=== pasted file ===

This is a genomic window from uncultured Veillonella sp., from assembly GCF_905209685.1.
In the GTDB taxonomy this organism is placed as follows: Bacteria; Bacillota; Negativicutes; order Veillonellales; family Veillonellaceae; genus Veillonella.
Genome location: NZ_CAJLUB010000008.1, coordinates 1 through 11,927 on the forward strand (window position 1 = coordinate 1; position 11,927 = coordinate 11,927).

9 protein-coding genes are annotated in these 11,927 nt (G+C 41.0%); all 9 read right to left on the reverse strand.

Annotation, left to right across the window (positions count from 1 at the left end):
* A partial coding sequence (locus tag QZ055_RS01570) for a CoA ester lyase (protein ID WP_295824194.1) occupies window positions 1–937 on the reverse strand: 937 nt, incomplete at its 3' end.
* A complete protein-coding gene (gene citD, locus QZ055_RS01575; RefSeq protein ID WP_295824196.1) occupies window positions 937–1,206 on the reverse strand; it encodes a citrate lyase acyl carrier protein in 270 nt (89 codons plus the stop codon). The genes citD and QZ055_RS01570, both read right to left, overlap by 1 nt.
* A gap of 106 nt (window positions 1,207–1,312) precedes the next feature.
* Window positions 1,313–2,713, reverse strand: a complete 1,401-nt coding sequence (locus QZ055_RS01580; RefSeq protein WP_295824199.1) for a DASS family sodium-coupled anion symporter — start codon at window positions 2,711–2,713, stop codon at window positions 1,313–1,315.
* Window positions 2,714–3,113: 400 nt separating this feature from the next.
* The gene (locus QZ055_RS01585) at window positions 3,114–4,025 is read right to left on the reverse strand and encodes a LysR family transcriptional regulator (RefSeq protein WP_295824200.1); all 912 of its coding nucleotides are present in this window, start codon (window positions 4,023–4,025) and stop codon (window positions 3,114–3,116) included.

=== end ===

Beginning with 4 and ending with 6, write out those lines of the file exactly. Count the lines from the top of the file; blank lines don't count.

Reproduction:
9 protein-coding genes are annotated in these 11,927 nt (G+C 41.0%); all 9 read right to left on the reverse strand.

Annotation, left to right across the window (positions count from 1 at the left end):
* A partial coding sequence (locus tag QZ055_RS01570) for a CoA ester lyase (protein ID WP_295824194.1) occupies window positions 1–937 on the reverse strand: 937 nt, incomplete at its 3' end.